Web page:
10/13/13 - Exciting details about Ueli Steck's incredible solo ascent of the 8,000-foot south face of Annapurna in Nepal are now available.
Steck soloed a new route on the face, completing the line attempted in 1992 by Pierre Beghin and Jean-Christophe Lafaille on the left side of the wall, between the 1970 British route and the 1981 Japanese route. The two French climbers had reached about 7,200 meters when Beghin fell and Lafaille had to down-climb the face with limited gear.
Steck summited 8,091-meter Annapurna in the middle of the night after one long day of climbing, and descended the same route via down-climbing and a few rappels. He returned to the foot of the wall just 28 hours after leaving.
The Swiss climber started up the route at 5:30 a.m. on October 8 with his plans a little up in the air. His Canadian partner, Don Bowie, had decided he wasn't up for the route that day, and Steck told Bowie, his friend Tenji Sherpa, and photographers Dan and Janie Patitucci and Jonah Matthewson that he might stop at Camp 1 at ca 6,100 meters to acclimatize. But the team sensed much more was on his mind. "I could see he was in a different mental place, more serious, focused to begin something so severe there are only a few on the planet who could even contemplate such a thing: to solo an 8,000-meter peak via a new line, with only a small pack, and without oxygen," Dan Patitucci wrote at his blog.
Steck picked up a stove and tent at Camp 1 and continued up to the base of the enormous rock band that girdles the middle of the wall, starting at around 7,000 meters. A rising wind was kicking up spindrift avalanches and obscuring visibility. In late afternoon, he put up his tent inside a crevasse about 100 meters below the headwall and decided to wait for better conditions. About an hour later, after sunset, the wind died and Steck continued climbing. According to an interview with Steck by Planet Mountain, he carried a 60m 6mm rope, a couple of ice screws and a handful of pitons, a V-threader, the tent and stove, a satellite phone, and a small assortment of food.
Steck followed runnels of ice and névé through stepped terrain on the crux headwall, allowing him to stay on route. He later told friend Jon Griffith that conditions were "one in a hundred years" on the face, making for quicker and more secure climbing than bare rock. Nonetheless, there were passages of thin ice and skiffs of snow over black ice, and Steck had to be constantly on his guard. While studying a photo of the face, he told Planet Mountain, a wave of spindrift hit him and he dropped one of his down mittens and his camera. He had to continue through the cold night wearing only gloves, alternating the warmer mitten on each hand. After topping the face, he continued to the summit after midnight, and then returned to the top of the route and began down-climbing.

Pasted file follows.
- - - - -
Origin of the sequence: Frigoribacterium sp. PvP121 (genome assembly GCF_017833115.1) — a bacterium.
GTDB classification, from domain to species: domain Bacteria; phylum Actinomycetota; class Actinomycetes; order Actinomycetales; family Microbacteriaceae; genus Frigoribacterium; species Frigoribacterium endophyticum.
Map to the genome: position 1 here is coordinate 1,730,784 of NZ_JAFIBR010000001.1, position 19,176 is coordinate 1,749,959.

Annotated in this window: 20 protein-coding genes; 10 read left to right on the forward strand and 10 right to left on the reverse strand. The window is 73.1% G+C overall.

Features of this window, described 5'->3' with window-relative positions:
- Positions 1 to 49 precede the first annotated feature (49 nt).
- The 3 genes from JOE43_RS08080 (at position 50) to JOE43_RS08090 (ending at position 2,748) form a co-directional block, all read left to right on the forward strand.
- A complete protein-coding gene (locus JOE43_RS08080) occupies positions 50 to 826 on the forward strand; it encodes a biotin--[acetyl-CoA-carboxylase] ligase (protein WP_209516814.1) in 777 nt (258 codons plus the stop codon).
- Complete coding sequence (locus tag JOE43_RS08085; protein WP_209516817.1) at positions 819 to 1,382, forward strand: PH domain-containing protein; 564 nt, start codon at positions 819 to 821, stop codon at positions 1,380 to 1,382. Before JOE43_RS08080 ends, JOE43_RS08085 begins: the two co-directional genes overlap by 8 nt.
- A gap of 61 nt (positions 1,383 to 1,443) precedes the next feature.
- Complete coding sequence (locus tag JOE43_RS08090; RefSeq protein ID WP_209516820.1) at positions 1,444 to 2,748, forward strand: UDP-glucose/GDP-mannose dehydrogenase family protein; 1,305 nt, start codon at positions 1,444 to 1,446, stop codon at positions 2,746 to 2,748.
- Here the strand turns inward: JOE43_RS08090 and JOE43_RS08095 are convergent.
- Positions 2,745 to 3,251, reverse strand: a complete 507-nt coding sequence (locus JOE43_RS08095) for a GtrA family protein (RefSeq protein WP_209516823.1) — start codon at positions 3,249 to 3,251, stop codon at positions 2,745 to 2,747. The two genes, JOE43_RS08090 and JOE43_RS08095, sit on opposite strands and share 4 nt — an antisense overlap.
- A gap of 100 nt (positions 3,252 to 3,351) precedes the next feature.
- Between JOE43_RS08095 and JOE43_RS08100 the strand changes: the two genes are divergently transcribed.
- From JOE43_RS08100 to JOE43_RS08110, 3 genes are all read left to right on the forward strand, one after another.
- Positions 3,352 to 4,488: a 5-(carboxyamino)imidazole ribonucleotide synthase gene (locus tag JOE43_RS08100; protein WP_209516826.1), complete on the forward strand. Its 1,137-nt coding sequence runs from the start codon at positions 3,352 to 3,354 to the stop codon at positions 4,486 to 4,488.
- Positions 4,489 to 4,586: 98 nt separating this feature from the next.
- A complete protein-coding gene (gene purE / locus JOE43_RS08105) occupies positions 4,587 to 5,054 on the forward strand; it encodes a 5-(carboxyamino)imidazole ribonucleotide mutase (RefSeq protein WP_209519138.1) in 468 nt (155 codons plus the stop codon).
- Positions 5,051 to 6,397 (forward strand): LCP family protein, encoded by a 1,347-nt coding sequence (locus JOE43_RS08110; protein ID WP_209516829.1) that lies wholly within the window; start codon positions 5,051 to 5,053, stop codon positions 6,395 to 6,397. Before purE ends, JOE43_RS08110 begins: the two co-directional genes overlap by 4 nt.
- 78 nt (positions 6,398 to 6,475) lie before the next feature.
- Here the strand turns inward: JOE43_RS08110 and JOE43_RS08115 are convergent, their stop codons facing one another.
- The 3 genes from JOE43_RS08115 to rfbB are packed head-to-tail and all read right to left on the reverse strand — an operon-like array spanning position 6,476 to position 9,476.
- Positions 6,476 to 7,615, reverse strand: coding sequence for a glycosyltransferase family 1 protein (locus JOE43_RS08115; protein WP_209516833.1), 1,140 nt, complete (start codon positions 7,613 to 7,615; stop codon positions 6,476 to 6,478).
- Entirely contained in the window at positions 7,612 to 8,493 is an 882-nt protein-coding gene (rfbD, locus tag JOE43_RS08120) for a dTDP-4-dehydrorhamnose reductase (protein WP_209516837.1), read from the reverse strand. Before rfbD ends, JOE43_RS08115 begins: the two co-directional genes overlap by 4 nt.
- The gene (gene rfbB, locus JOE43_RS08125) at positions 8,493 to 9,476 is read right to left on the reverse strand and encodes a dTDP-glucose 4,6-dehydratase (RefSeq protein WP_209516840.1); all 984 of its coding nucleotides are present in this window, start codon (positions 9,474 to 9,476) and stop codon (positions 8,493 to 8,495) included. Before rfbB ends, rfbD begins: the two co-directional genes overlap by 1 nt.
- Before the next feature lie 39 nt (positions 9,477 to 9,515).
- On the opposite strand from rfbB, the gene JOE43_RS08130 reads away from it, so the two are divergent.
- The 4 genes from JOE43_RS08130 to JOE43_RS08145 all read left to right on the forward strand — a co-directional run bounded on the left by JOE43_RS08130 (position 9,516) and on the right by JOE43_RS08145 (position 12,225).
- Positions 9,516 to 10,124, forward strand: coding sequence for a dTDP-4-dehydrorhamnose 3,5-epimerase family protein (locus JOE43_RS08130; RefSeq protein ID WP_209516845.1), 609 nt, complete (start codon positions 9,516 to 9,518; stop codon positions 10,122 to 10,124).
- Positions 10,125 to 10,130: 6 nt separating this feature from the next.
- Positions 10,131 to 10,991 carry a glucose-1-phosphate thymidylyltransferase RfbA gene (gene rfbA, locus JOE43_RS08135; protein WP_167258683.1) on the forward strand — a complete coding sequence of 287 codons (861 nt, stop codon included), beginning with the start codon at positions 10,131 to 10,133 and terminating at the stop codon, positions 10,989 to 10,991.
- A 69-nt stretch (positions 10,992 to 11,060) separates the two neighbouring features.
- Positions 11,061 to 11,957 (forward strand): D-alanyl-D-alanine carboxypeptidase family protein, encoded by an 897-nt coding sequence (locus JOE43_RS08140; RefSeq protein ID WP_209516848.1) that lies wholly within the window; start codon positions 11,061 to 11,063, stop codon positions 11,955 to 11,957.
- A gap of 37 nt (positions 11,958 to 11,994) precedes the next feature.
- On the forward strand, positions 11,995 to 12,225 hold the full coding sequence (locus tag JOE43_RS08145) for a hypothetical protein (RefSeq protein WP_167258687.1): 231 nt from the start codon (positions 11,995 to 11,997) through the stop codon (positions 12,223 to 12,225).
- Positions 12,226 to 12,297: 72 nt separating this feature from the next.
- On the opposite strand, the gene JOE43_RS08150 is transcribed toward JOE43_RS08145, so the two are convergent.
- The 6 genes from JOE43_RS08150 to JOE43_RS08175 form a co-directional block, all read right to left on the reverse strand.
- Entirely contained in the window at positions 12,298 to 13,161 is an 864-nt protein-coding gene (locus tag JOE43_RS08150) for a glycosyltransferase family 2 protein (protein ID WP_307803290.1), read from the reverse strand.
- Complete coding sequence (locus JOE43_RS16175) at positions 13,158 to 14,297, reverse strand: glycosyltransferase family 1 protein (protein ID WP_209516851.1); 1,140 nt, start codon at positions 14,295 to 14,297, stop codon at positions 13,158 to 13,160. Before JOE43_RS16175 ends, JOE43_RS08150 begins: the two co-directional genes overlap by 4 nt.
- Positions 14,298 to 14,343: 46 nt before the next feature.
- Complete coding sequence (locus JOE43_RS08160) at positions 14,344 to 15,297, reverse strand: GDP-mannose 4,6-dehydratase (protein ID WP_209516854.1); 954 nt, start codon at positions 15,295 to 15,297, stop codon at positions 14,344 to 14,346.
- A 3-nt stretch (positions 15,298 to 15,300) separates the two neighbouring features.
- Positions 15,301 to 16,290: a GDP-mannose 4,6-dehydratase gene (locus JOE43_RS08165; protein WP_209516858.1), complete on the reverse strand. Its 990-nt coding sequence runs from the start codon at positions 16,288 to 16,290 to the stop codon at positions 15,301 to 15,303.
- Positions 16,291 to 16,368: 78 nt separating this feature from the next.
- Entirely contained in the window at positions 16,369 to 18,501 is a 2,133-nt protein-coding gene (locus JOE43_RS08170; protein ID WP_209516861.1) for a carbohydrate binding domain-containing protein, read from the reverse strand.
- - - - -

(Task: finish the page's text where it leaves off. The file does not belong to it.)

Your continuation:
At first light, Steck was spotted just below his crevasse bivouac under the headwall. At advanced base camp, Bowie received a message from Steck saying he'd stopped at the cave to eat some food and rehydrate after a "long night climbing." By midday he was back on the glacier with his friends.
"I didn't ask what grade," said Griffith, who spoke with Steck, still in Nepal, by phone on Sunday. "I think on a climb like that it misses the whole point to demote it to a question of grade. The difficulty with this sort of ascent is being 'on it' for 28 hours."
Steck, of course, is no stranger to hard and fast alpine soloing. In addition to setting speed records on the north faces of the Eiger, Matterhorn, and Grandes Jorasses, he soloed the south face of Shishapangma (8,013 meters) in just 10.5 hours in 2011.
But Annapurna was clearly a new level. From Pokhara, Nepal, Steck told Griffith: "I think I finally found my high-altitude limit. If I climb anything harder than that, I think I will kill myself. To climb something technical in a cool style like that is what I wanted to do."
Be sure to visit the Patitucci Photo blog for superb photos of Steck before and after the ascent.
Dates of ascent: October 8-9, 2013